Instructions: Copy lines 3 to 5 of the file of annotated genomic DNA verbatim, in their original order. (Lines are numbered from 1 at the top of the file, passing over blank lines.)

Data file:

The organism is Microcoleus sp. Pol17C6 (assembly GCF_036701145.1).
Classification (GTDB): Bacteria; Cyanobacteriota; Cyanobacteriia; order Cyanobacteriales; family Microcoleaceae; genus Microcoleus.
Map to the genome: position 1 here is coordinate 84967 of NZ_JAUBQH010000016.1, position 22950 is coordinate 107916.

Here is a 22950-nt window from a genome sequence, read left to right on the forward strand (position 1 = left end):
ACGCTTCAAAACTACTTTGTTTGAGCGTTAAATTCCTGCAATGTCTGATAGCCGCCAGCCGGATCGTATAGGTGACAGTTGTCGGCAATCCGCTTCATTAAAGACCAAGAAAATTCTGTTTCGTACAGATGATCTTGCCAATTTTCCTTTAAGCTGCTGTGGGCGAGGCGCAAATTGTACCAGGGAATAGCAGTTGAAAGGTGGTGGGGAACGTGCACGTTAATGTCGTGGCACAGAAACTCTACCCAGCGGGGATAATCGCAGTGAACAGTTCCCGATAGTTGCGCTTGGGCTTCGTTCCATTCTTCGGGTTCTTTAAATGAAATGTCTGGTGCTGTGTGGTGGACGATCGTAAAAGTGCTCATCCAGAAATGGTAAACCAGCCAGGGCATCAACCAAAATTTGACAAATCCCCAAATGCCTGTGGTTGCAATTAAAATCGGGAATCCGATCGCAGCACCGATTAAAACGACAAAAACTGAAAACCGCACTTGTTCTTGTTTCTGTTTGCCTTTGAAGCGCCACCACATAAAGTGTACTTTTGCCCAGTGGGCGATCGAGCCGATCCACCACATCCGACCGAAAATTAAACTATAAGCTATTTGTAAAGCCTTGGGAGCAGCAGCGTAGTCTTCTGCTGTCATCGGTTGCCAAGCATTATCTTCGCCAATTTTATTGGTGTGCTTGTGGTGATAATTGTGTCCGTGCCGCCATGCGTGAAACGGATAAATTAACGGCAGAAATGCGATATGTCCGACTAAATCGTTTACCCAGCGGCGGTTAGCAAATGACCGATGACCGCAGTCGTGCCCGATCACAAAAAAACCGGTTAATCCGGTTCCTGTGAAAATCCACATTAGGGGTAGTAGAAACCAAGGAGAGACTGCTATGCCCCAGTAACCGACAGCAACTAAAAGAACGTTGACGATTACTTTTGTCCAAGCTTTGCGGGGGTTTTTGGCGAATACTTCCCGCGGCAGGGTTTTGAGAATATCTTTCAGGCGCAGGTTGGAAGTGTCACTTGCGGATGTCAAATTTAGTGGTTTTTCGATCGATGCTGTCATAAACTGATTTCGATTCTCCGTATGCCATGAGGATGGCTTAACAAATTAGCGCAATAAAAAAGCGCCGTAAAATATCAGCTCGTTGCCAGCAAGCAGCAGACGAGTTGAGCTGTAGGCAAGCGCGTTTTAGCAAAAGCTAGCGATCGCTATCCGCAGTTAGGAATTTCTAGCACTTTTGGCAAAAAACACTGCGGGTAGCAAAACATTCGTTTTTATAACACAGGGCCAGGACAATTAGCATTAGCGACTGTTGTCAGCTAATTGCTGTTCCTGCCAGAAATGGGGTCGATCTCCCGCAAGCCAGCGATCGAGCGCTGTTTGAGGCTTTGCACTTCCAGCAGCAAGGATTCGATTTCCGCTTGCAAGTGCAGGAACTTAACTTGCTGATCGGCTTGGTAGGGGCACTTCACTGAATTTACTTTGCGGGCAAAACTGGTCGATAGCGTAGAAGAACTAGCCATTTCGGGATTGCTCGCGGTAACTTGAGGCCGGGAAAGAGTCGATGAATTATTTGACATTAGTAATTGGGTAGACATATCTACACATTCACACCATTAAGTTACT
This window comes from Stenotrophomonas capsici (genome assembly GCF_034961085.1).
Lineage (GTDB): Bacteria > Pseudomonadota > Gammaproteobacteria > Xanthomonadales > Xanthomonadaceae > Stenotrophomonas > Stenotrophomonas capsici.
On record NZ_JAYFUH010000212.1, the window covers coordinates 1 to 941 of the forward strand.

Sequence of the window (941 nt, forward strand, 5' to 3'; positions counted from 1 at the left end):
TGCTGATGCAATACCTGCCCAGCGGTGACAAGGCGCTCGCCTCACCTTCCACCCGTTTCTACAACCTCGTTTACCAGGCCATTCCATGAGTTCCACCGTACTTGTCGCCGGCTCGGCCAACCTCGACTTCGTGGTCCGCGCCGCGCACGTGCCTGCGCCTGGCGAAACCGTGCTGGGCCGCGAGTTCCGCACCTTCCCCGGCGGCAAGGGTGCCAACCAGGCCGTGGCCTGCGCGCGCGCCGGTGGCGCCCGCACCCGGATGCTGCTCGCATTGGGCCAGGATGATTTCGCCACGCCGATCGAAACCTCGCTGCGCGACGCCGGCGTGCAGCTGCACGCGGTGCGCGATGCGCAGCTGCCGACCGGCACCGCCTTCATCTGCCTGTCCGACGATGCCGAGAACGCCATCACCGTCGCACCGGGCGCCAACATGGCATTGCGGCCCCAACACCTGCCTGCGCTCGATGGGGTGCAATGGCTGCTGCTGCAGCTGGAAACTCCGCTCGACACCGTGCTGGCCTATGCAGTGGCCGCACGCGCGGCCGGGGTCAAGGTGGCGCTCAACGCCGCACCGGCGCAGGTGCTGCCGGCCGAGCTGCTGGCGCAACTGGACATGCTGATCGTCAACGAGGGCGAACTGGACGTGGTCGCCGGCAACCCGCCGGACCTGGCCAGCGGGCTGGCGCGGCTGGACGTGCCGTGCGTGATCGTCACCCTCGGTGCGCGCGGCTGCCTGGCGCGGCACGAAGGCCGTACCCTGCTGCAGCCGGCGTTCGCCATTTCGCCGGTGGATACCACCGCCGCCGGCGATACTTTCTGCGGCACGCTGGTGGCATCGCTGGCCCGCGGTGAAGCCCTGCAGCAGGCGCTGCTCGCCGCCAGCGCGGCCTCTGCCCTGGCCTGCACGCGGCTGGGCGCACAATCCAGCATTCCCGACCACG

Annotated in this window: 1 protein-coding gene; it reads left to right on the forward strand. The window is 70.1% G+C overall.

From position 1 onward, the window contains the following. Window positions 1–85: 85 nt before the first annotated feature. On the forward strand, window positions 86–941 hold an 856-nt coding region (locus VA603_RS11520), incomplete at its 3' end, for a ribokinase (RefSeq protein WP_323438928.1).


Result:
Map to the genome: position 1 here is coordinate 84967 of NZ_JAUBQH010000016.1, position 22950 is coordinate 107916.

Here is a 22950-nt window from a genome sequence, read left to right on the forward strand (position 1 = left end):
ACGCTTCAAAACTACTTTGTTTGAGCGTTAAATTCCTGCAATGTCTGATAGCCGCCAGCCGGATCGTATAGGTGACAGTTGTCGGCAATCCGCTTCATTAAAGACCAAGAAAATTCTGTTTCGTACAGATGATCTTGCCAATTTTCCTTTAAGCTGCTGTGGGCGAGGCGCAAATTGTACCAGGGAATAGCAGTTGAAAGGTGGTGGGGAACGTGCACGTTAATGTCGTGGCACAGAAACTCTACCCAGCGGGGATAATCGCAGTGAACAGTTCCCGATAGTTGCGCTTGGGCTTCGTTCCATTCTTCGGGTTCTTTAAATGAAATGTCTGGTGCTGTGTGGTGGACGATCGTAAAAGTGCTCATCCAGAAATGGTAAACCAGCCAGGGCATCAACCAAAATTTGACAAATCCCCAAATGCCTGTGGTTGCAATTAAAATCGGGAATCCGATCGCAGCACCGATTAAAACGACAAAAACTGAAAACCGCACTTGTTCTTGTTTCTGTTTGCCTTTGAAGCGCCACCACATAAAGTGTACTTTTGCCCAGTGGGCGATCGAGCCGATCCACCACATCCGACCGAAAATTAAACTATAAGCTATTTGTAAAGCCTTGGGAGCAGCAGCGTAGTCTTCTGCTGTCATCGGTTGCCAAGCATTATCTTCGCCAATTTTATTGGTGTGCTTGTGGTGATAATTGTGTCCGTGCCGCCATGCGTGAAACGGATAAATTAACGGCAGAAATGCGATATGTCCGACTAAATCGTTTACCCAGCGGCGGTTAGCAAATGACCGATGACCGCAGTCGTGCCCGATCACAAAAAAACCGGTTAATCCGGTTCCTGTGAAAATCCACATTAGGGGTAGTAGAAACCAAGGAGAGACTGCTATGCCCCAGTAACCGACAGCAACTAAAAGAACGTTGACGATTACTTTTGTCCAAGCTTTGCGGGGGTTTTTGGCGAATACTTCCCGCGGCAGGGTTTTGAGAATATCTTTCAGGCGCAGGTTGGAAGTGTCACTTGCGGATGTCAAATTTAGTGGTTTTTCGATCGATGCTGTCATAAACTGATTTCGATTCTCCGTATGCCATGAGGATGGCTTAACAAATTAGCGCAATAAAAAAGCGCCGTAAAATATCAGCTCGTTGCCAGCAAGCAGCAGACGAGTTGAGCTGTAGGCAAGCGCGTTTTAGCAAAAGCTAGCGATCGCTATCCGCAGTTAGGAATTTCTAGCACTTTTGGCAAAAAACACTGCGGGTAGCAAAACATTCGTTTTTATAACACAGGGCCAGGACAATTAGCATTAGCGACTGTTGTCAGCTAATTGCTGTTCCTGCCAGAAATGGGGTCGATCTCCCGCAAGCCAGCGATCGAGCGCTGTTTGAGGCTTTGCACTTCCAGCAGCAAGGATTCGATTTCCGCTTGCAAGTGCAGGAACTTAACTTGCTGATCGGCTTGGTAGGGGCACTTCACTGAATTTACTTTGCGGGCAAAACTGGTCGATAGCGTAGAAGAACTAGCCATTTCGGGATTGCTCGCGGTAACTTGAGGCCGGGAAAGAGTCGATGAATTATTTGACATTAGTAATTGGGTAGACATATCTACACATTCACACCATTAAGTTACT